Given that the report focused on the top 0.1 percent of firms and the rare outcome of successful acquisition or IPO, the researchers also wondered if even more extreme upper-tail outliers are solely attributed to very young founders (e.g. Steve Jobs, Bill Gates and Mark Zuckerburg)?
An important counter to this is to note the extraordinary successes of older founders. For example, David Duffield was 64 when he co-founded Workday, Tony Ryan was 49 when he co-founded Ryanair, and Robert Noyce was 41 when he co-founded Intel.
A subtler but perhaps more important observation on extreme upper-tail outliers of very young founders is embodied by Mark Zuckerburg who famously said in 2007 that “Young people are just smarter”. This statement seems rather doubtful and if this were to be true then you would expect that “better” young entrepreneurs would be “worse” when they age.
Elon Musk’s Tesla and SpaceX seem no less visionary than his earlier ventures, Paypal and Zip2. Steve Jobs and Apple appeared to find their blockbuster innovation with the iPhone, introduced when Jobs was 52. Jeff Bezos went way beyond his initial vision as an online book seller to find immense success in many offerings and industries. And see how Facebook has grown to an incredible level with an older Mark Zuckerberg in combination with a seasoned tech executive, Sheryl Sandberg!
What these examples suggest is that many of these prominent founders may not have peaked when they were very young or to put it another way, extremely talented people may also be extremely talented when young.
Given the importance of venture capital to the tech ecosystem, the researchers also noted that investors tended to be bet on relatively young companies despite younger founders having “substantially lower batting averages”. It is important to note that younger founders may also be more in need of early-stage funding which potentially skews the funding allocation of venture capital firms at the expense of allocating capital to the firms with the highest growth potential.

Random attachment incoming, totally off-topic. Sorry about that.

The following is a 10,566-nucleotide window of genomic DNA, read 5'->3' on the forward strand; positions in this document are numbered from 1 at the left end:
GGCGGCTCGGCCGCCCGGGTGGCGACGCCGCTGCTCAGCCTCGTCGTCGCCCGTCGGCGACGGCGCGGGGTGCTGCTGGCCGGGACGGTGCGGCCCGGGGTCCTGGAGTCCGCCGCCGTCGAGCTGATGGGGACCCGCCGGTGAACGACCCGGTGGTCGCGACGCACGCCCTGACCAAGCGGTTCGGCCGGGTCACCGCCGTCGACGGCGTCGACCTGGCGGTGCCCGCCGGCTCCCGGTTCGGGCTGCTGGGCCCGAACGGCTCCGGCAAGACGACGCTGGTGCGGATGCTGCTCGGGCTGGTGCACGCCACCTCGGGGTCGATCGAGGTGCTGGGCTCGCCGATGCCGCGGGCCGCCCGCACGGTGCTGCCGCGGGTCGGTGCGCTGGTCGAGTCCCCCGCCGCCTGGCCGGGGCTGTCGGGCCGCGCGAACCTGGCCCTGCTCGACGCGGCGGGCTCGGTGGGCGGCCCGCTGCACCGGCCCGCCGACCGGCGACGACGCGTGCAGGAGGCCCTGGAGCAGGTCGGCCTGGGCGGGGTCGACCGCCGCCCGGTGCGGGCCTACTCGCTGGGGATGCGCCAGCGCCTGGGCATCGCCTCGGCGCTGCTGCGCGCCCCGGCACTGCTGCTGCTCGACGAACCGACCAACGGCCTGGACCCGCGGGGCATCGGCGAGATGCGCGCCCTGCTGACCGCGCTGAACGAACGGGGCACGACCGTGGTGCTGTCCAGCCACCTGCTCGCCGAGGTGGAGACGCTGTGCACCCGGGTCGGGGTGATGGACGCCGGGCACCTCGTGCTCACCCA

The team at Déjà Partners concurs with the suggestion that venture capital firms are seeking high returns, which is not identical to high growth. And it may be that younger founders tend to sell their equity at lower valuations, and thus investors favouring such founders are making optimal return decisions.
In conclusion, the research report on Age and High-Growth Entrepreneurship published in the American Economic Review, found that age indeed predicts success, and sharply, but in the opposite way that many propose.
However, while the research findings confirm that the highest success rates in entrepreneurship typically come from founders in middle age and beyond, the team at Déjà Partners believe that there is no one formula for success when it comes to entrepreneurship. It is important to remember that being an entrepreneur is about iteration and learning from your mistakes, and about ensuring your team embodies the skills required at any one time. No matter what your age, if you are passionate about your idea, willing to work hard and capable of on-boarding new team members, you have a chance at success. So, don’t be discouraged if you are in your 20’s or 30’s contemplating your first startup, or in your 40’s or 50’s considering going out on your own; the most important thing is to get started and see where the journey takes you.
As an entrepreneur, you will face a unique set of challenges. Whether you are just starting out or have been in business for many years, Déjà Partners can help you by providing mentorship, guidance and support over the long-term. Our goal is to help our portfolio companies grow and succeed. We are here to help them navigate the challenges of funding and scaling a business and to provide them with the support they need to create value and achieve their goals.
Thank you for reading and we hope you found it helpful.
Contact us today to learn more about how we can help.
Age and High-Growth Entrepreneurship – American Economic Review
The 20-year-old Entrepreneur is a Lie – MIT Sloan